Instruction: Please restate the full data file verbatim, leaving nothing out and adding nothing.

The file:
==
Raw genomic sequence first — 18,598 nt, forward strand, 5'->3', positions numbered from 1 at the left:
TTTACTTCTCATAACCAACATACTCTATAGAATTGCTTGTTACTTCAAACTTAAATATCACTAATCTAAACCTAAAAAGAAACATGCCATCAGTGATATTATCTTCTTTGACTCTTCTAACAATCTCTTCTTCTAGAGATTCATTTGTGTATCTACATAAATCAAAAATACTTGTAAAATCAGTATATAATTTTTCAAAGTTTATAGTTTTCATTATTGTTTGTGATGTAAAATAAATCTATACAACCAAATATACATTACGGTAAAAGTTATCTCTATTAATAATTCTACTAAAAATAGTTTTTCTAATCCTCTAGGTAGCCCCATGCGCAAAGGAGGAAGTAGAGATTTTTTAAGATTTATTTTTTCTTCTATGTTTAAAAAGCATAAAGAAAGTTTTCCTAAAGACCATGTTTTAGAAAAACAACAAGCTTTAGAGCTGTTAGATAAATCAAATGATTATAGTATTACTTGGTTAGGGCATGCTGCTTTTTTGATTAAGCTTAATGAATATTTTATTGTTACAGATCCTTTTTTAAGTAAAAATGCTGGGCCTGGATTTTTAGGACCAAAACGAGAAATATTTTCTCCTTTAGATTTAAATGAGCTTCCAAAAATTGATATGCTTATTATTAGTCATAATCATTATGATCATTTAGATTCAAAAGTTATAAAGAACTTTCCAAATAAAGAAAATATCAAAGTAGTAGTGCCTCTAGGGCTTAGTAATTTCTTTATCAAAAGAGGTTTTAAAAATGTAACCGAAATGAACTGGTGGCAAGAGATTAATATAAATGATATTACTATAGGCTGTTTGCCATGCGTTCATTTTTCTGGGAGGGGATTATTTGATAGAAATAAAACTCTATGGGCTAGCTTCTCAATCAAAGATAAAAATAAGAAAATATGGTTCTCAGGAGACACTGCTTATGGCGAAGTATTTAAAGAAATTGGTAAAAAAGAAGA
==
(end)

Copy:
Raw genomic sequence first — 18,598 nt, forward strand, 5'->3', positions numbered from 1 at the left:
TTTACTTCTCATAACCAACATACTCTATAGAATTGCTTGTTACTTCAAACTTAAATATCACTAATCTAAACCTAAAAAGAAACATGCCATCAGTGATATTATCTTCTTTGACTCTTCTAACAATCTCTTCTTCTAGAGATTCATTTGTGTATCTACATAAATCAAAAATACTTGTAAAATCAGTATATAATTTTTCAAAGTTTATAGTTTTCATTATTGTTTGTGATGTAAAATAAATCTATACAACCAAATATACATTACGGTAAAAGTTATCTCTATTAATAATTCTACTAAAAATAGTTTTTCTAATCCTCTAGGTAGCCCCATGCGCAAAGGAGGAAGTAGAGATTTTTTAAGATTTATTTTTTCTTCTATGTTTAAAAAGCATAAAGAAAGTTTTCCTAAAGACCATGTTTTAGAAAAACAACAAGCTTTAGAGCTGTTAGATAAATCAAATGATTATAGTATTACTTGGTTAGGGCATGCTGCTTTTTTGATTAAGCTTAATGAATATTTTATTGTTACAGATCCTTTTTTAAGTAAAAATGCTGGGCCTGGATTTTTAGGACCAAAACGAGAAATATTTTCTCCTTTAGATTTAAATGAGCTTCCAAAAATTGATATGCTTATTATTAGTCATAATCATTATGATCATTTAGATTCAAAAGTTATAAAGAACTTTCCAAATAAAGAAAATATCAAAGTAGTAGTGCCTCTAGGGCTTAGTAATTTCTTTATCAAAAGAGGTTTTAAAAATGTAACCGAAATGAACTGGTGGCAAGAGATTAATATAAATGATATTACTATAGGCTGTTTGCCATGCGTTCATTTTTCTGGGAGGGGATTATTTGATAGAAATAAAACTCTATGGGCTAGCTTCTCAATCAAAGATAAAAATAAGAAAATATGGTTCTCAGGAGACACTGCTTATGGCGAAGTATTTAAAGAAATTGGTAAAAAAGAAGA